Anyway, both batteries have been disconnected and set aside. The vehicle battery shows "No Connection" when connected to my battery tester/reconditioner. The coach battery shows 25% on the tester, and it seems to be working to charge the battery, so maybe the coach battery is salvageable. That would be nice!

The battery isolator is supposed to be delivered tomorow, which leaves today for more wire tracing, appliance and converter identifying, and general cleanup.

Quote:
Originally Posted by markopolo
I'd break it down into smaller jobs so it doesn't get too overwhelming. A to do list might help keep the jobs ordered by priority and it's encouraging to see tasks crossed of the list when completed.

re: trouble shooting guides

Try to find the make and model numbers of major components and appliances. Then you can find individual component and appliance manuals. You can post make and model info here and I'm happy to help you find manuals.

Find out for sure if you have an inverter or a converter or both in your van. There's a ton of info available online for older converter chargers. Once you know the make & model then you can get the correct trouble shooting info.
Thanks for the input. I've found a ton of info on the internet which be an enormous help.

My natural tendency has been to tackle everything at the same time and get overwhelmed and blow it off. That's never worked well for me, but I'm getting better. Thanks again!

BC
__________________
If it ain't broke, fix it 'til it is!
unclebob is offline   Reply With Quote
Old 08-05-2014, 03:33 AM   #5
Platinum Member
 
markopolo's Avatar
 
Join Date: Oct 2006
Location: New Brunswick, Canada
Posts: 7,846
Default Re: Fixed it 'til it was broke!

What you describe is odd for sure. 12 gauge might be OK for the fridge - I'd have to check the manual - but 12 gauge isn't enough to parallel the two battery banks. I can't think why the previous owner did it that way unless it was meant to be a very temporary on-the-road patch for a failed isolator.

Hopefully you'll at least find wiring in place for an isolator. Might be 6 gauge or so.

Wilton posted wiring diagrams for a 1996 Roadtrek here: http://windsurf.mediaforte.com/roadtrek ... iring.html It might help you with your upgrades.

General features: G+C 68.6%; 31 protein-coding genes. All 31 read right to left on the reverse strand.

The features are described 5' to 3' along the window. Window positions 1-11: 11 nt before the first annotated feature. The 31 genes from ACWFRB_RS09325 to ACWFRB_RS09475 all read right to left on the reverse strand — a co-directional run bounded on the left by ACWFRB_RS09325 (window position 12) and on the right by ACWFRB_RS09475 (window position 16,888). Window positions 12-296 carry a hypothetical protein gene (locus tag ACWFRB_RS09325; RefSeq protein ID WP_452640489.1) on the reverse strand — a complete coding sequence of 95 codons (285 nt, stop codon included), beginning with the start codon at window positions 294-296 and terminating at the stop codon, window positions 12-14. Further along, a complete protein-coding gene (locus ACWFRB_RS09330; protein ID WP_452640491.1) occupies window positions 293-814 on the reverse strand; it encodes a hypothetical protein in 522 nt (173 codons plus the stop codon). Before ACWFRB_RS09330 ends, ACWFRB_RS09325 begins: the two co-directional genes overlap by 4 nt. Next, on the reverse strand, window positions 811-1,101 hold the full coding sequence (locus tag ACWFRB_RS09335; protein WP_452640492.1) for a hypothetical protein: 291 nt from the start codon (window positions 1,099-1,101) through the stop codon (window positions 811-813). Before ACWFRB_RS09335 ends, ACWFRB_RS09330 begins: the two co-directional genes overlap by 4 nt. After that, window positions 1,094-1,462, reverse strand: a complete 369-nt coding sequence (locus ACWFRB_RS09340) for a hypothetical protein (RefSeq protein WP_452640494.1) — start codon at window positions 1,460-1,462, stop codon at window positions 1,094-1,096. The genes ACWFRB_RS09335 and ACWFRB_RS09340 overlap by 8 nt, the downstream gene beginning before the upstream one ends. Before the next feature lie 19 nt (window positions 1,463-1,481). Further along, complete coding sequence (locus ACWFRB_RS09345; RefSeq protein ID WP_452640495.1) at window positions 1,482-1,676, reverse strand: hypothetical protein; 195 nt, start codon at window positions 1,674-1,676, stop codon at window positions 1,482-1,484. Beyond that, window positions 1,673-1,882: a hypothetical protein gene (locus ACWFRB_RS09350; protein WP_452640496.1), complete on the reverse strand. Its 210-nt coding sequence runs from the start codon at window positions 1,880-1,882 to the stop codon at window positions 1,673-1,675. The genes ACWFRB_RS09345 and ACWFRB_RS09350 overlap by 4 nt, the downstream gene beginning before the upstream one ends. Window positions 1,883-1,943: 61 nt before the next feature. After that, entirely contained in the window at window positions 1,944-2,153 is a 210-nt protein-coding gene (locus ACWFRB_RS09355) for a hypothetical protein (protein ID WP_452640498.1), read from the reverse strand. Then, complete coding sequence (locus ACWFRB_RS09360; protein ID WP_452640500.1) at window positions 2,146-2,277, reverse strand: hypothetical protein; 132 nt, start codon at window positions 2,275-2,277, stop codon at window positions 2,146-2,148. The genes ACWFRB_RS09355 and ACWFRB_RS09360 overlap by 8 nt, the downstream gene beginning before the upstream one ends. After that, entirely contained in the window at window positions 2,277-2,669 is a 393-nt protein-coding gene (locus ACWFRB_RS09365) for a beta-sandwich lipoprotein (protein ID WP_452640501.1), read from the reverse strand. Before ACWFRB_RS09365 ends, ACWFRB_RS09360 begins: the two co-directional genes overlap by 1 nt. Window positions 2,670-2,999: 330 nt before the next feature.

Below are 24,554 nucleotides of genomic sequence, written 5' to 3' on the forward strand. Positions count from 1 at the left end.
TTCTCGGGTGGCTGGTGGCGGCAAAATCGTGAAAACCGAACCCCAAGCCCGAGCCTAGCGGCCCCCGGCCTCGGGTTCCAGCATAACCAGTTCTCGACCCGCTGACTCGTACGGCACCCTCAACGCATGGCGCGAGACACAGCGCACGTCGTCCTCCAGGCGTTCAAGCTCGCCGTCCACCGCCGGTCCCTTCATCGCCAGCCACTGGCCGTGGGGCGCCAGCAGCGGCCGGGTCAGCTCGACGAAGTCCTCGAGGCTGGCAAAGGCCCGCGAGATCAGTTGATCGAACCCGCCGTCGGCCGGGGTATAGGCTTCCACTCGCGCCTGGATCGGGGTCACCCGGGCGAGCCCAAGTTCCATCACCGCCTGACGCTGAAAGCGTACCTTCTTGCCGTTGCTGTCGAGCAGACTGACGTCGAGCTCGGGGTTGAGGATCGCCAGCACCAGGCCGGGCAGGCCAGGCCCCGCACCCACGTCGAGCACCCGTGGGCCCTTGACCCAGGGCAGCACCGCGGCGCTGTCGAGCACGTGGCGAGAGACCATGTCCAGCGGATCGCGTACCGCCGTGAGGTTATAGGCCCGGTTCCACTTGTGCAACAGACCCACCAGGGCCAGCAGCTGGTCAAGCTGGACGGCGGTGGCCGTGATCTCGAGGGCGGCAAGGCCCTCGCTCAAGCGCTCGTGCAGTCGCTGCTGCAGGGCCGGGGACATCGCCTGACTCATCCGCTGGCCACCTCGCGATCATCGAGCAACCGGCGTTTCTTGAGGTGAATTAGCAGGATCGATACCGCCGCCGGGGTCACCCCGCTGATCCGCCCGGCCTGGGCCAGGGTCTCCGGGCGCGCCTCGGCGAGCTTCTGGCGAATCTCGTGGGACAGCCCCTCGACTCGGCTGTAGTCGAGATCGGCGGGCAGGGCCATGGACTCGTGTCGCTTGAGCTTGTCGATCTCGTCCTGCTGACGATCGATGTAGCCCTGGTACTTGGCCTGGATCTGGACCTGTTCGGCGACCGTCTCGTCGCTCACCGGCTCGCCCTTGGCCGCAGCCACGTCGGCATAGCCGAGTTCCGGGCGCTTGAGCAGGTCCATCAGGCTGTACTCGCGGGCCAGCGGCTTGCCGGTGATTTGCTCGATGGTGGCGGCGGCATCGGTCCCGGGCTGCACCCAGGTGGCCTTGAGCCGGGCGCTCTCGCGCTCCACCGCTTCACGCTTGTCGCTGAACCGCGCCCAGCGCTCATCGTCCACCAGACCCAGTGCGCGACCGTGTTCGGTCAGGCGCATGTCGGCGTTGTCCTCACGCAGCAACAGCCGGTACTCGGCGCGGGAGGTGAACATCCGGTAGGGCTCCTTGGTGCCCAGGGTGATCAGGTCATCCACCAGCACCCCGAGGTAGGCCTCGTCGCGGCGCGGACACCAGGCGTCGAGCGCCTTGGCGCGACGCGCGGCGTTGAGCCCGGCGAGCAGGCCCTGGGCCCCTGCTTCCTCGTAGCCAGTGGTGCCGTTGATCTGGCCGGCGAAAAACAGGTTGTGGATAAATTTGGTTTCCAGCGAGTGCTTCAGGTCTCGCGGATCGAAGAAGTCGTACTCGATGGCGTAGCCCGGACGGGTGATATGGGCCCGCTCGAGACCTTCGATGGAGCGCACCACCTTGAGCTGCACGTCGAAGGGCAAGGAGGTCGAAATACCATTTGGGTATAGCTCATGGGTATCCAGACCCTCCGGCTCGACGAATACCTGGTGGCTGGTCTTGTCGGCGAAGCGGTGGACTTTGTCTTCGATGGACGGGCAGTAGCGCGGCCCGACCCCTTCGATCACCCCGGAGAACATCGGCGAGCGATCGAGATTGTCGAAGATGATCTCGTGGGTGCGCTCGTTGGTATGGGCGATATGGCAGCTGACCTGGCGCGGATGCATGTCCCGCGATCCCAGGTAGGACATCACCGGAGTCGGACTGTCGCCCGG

__________________
Two bikes on sliding cargo box: https://www.classbforum.com/forums/m...icture206.html & 1997 GMC Savana 6.5L Turbo Diesel Custom Camper Van Specifications: https://www.classbforum.com/forums/f...vana-5864.html
markopolo is offline   Reply With Quote
Old 08-05-2014, 08:30 AM   #6
Bronze Member
 
Join Date: Aug 2014
Location: South Austin, Texas
Posts: 20
Default Re: Fixed it 'til it was broke!

Thanks, Marco, and BIG thanks to Wilton for the diagram! The only wiring larger than the aforementioned 12 gauge green & white zip cord is what's on the alternator, vehicle charging and engine starting circuits. The green and white stuff is in the recycle bin and I have the routing for the house battery from the engine compartment laid out. The isolator ( http://www.amazon.com/dp/B00400IYTK/ref ... 60_TE_dp_1) and some single fuse holders and 40 amp ANL fuses are to be delivered tomorrow. After looking at Wilton's drawing, though, I'm considering breakers, like these: http://www.summitracing.com/search/bran ... -sems-nuts ..What do y'all think??

My '88 Roadtrek doesn't have some of the features Wilton has, and I'll have to siamese a couple of low draw items to the existing fuses or add on another small fuse panel. The house battery mounts below the cabinet next to the fridge and it vents to the outside and the box has extra room for a larger battery, but access to the battery terminals requires removing part of the cabinet floor. Mounting the fuse holders (or breakers) and the cutoff switch for the house battery next to the water pump in that cabinet will cure that.

<<Paragraph removed - will address those issues in another post>>

BC
__________________

__________________
If it ain't broke, fix it 'til it is!
unclebob is offline   Reply With Quote
Reply

Thread Tools
Display Modes

Posting Rules
You may not post new threads
You may not post replies
You may not post attachments
You may not edit your posts

BB code is On
Smilies are On
[IMG] code is On
HTML code is Off
Trackbacks are Off
Pingbacks are Off
Refbacks are Off


» Featured Campgrounds

Reviews provided by

Powered by vBadvanced CMPS v3.2.3

All times are GMT. The time now is 08:40 PM.


Powered by vBulletin® Version 3.8.8 Beta 4
Copyright ©2000 - 2019, vBulletin Solutions, Inc.
×